SK Hynix on Monday officially announced the industry’s first 8 GB LPDDR4X (LP4X) packages for next-generation mobile devices. The new memory chips not only increase DRAM performance but also reduce its power consumption due to lower I/O voltages (and come in a smaller form-factor). Interested parties have already obtained samples of SK Hynix’s LPDDR4X ICs and the first devices featuring the new type of memory are expected to hit the market in the coming months.

The LPDDR4X is a new mobile DRAM standard that is an extension of the original LPDDR4, and is expected to reduce power consumption of the DRAM sub-system by 18~20% according to developers (everything else remains the same: a 200~266 MHz internal memory array frequency, 16n prefetch, etc.). To do that, LPDDR4X cuts output driver power (I/O VDDQ voltage) by 45%, from 1.1 V to 0.6 V. LPDDR4X is supported by a number of mobile SoC developers. The first application processor to support the new type of memory is MediaTek’s Helio P20 that was announced nearly a year ago and the initial devices powered by the chip are likely to hit the market in 1H 2017. Another notable SoC to support LPDDR4X is Qualcomm’s new flagship Snapdragon 835, which was announced in November and detailed earlier this month. Smartphones featuring this chip will not show up for a while, but MWC just around the corner which lends nicely to various handset announcements.

The 8 GB (64 Gb) LPDDR4X package stacks four 16 Gb DRAM parts that feature a 4266 MT/s data transfer rate and provide up to 34.1 GB/s of bandwidth when connected to an application processor using a 64-bit memory bus. For its 8 GB LPDDR4X solution SK Hynix uses a new 12 mm × 12.7 mm BGA package, which is 30% smaller compared to standard LPDDR4 stacks that come in 15 mm × 15 mm form-factor. SK Hynix’s 8 GB LPDDR4X solution has a thickness of less than 1 mm to enable PoP stacking with a mobile application processor or a UFS NAND storage device.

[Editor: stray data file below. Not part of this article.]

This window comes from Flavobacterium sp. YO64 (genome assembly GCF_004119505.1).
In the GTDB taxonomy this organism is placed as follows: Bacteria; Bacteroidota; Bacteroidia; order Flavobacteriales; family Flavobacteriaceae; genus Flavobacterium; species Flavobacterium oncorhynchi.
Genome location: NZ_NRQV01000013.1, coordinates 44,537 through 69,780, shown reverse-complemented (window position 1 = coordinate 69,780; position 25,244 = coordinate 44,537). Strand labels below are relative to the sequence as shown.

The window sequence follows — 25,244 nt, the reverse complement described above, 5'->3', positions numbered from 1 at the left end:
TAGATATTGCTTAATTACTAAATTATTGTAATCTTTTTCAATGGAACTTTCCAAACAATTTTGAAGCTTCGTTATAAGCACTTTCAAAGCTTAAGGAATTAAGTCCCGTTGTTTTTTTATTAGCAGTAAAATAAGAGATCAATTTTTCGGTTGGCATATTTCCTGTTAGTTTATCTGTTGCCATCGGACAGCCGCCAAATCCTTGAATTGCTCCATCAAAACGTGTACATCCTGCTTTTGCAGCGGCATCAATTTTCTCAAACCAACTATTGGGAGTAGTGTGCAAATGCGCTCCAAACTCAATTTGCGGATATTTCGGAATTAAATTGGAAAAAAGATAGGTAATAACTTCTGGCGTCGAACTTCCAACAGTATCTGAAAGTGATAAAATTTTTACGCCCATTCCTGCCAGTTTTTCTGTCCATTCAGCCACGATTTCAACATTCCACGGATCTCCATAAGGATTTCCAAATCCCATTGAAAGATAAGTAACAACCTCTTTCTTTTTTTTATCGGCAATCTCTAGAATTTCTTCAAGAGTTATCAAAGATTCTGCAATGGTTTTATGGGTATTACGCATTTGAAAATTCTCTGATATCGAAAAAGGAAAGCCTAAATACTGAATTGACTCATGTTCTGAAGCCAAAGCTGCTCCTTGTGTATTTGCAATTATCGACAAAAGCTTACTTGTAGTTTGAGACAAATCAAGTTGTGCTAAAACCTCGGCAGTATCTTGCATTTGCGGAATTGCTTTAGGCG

SK Hynix 8 GB LPDDR4X DRAM Packages
DRAM IC Capacity 16 Gb 12 Gb
Number of DRAM ICs 4
Package Capacity 64 Gb (8 GB) 48 Gb (6 GB)
Data Rate 4266 MT/s 3733 MT/s
Bus Width x64
Bandwidth 34.1 GB/s 29.8 GB/s 29.8 GB/s
Package FBGA FBGA-376 FBGA-366 FBGA-376
Dimensions 12 mm × 12.7 mm
Voltages 1.8V / 1.1V / 0.6V
Process Technology 21 nm
Availability 2017

SK Hynix did not announce exact power consumption figures for its LP4X parts, but confirmed that the reduction of I/O voltage by 45% reduces power consumption of the whole memory sub-system by around 20% versus a hypothetical LPDDR4 memory sub-system running at the frequency in the same conditions. This is not exactly a good description because SK Hynix’s LPDDR4 offerings top at 3733 MT/s. Assuming that the manufacturer did not optimize the design of its LPDDR4X DRAM arrays to reduce power consumption, but only reduced VDDQ to 0.6 V, a memory sub-system based on the new 8 GB LP4X-4266 part should consume less than a similar sub-system running the company’s 8 GB LP4-3733 stack, but the exact figure is unknown.

To make its 16 Gb LPDDR4X memory ICs, SK Hynix uses its 21 nm fabrication process, which is also used to manufacture 16 Gb LPDDR4 ICs. So, from manufacturing technology standpoint, SK Hynix’s LP4X chips are similar to its LP4 chips.